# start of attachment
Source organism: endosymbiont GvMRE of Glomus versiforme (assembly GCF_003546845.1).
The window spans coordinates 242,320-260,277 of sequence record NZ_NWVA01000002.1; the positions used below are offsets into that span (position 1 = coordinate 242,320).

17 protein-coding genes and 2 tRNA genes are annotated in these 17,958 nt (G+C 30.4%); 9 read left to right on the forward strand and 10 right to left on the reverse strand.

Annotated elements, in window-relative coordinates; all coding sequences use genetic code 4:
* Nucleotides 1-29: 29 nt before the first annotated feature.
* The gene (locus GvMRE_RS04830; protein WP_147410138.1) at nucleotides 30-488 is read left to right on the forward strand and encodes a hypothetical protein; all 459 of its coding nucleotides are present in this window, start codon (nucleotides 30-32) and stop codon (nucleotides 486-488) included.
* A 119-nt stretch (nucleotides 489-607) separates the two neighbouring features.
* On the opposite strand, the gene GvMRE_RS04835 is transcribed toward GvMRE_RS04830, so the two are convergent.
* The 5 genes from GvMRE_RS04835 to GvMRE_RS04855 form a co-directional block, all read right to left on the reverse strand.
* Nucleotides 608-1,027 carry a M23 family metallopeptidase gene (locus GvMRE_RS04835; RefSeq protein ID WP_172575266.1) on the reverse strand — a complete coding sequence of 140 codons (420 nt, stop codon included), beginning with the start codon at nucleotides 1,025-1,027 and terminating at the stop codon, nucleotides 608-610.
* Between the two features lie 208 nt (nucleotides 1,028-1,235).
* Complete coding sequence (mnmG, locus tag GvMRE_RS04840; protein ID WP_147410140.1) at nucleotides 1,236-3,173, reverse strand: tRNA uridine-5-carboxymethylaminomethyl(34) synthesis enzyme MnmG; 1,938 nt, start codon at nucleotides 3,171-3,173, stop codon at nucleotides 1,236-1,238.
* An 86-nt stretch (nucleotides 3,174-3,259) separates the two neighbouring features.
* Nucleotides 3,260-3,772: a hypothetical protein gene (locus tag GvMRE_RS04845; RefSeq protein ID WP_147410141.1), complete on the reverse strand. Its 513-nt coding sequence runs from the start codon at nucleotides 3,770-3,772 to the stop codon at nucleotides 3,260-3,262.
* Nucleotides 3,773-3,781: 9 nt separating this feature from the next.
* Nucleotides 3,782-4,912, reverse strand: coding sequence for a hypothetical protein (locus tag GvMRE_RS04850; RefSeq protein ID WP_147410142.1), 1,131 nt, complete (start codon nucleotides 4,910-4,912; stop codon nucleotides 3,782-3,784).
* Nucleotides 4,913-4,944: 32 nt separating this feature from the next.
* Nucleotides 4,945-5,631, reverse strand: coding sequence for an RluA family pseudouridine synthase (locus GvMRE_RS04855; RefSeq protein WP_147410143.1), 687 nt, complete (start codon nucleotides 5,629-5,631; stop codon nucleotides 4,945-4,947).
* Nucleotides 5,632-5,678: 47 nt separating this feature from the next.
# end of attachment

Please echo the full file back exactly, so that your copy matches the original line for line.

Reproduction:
Source organism: endosymbiont GvMRE of Glomus versiforme (assembly GCF_003546845.1).
The window spans coordinates 242,320-260,277 of sequence record NZ_NWVA01000002.1; the positions used below are offsets into that span (position 1 = coordinate 242,320).

17 protein-coding genes and 2 tRNA genes are annotated in these 17,958 nt (G+C 30.4%); 9 read left to right on the forward strand and 10 right to left on the reverse strand.

Annotated elements, in window-relative coordinates; all coding sequences use genetic code 4:
* Nucleotides 1-29: 29 nt before the first annotated feature.
* The gene (locus GvMRE_RS04830; protein WP_147410138.1) at nucleotides 30-488 is read left to right on the forward strand and encodes a hypothetical protein; all 459 of its coding nucleotides are present in this window, start codon (nucleotides 30-32) and stop codon (nucleotides 486-488) included.
* A 119-nt stretch (nucleotides 489-607) separates the two neighbouring features.
* On the opposite strand, the gene GvMRE_RS04835 is transcribed toward GvMRE_RS04830, so the two are convergent.
* The 5 genes from GvMRE_RS04835 to GvMRE_RS04855 form a co-directional block, all read right to left on the reverse strand.
* Nucleotides 608-1,027 carry a M23 family metallopeptidase gene (locus GvMRE_RS04835; RefSeq protein ID WP_172575266.1) on the reverse strand — a complete coding sequence of 140 codons (420 nt, stop codon included), beginning with the start codon at nucleotides 1,025-1,027 and terminating at the stop codon, nucleotides 608-610.
* Between the two features lie 208 nt (nucleotides 1,028-1,235).
* Complete coding sequence (mnmG, locus tag GvMRE_RS04840; protein ID WP_147410140.1) at nucleotides 1,236-3,173, reverse strand: tRNA uridine-5-carboxymethylaminomethyl(34) synthesis enzyme MnmG; 1,938 nt, start codon at nucleotides 3,171-3,173, stop codon at nucleotides 1,236-1,238.
* An 86-nt stretch (nucleotides 3,174-3,259) separates the two neighbouring features.
* Nucleotides 3,260-3,772: a hypothetical protein gene (locus tag GvMRE_RS04845; RefSeq protein ID WP_147410141.1), complete on the reverse strand. Its 513-nt coding sequence runs from the start codon at nucleotides 3,770-3,772 to the stop codon at nucleotides 3,260-3,262.
* Nucleotides 3,773-3,781: 9 nt separating this feature from the next.
* Nucleotides 3,782-4,912, reverse strand: coding sequence for a hypothetical protein (locus tag GvMRE_RS04850; RefSeq protein ID WP_147410142.1), 1,131 nt, complete (start codon nucleotides 4,910-4,912; stop codon nucleotides 3,782-3,784).
* Nucleotides 4,913-4,944: 32 nt separating this feature from the next.
* Nucleotides 4,945-5,631, reverse strand: coding sequence for an RluA family pseudouridine synthase (locus GvMRE_RS04855; RefSeq protein WP_147410143.1), 687 nt, complete (start codon nucleotides 5,629-5,631; stop codon nucleotides 4,945-4,947).
* Nucleotides 5,632-5,678: 47 nt separating this feature from the next.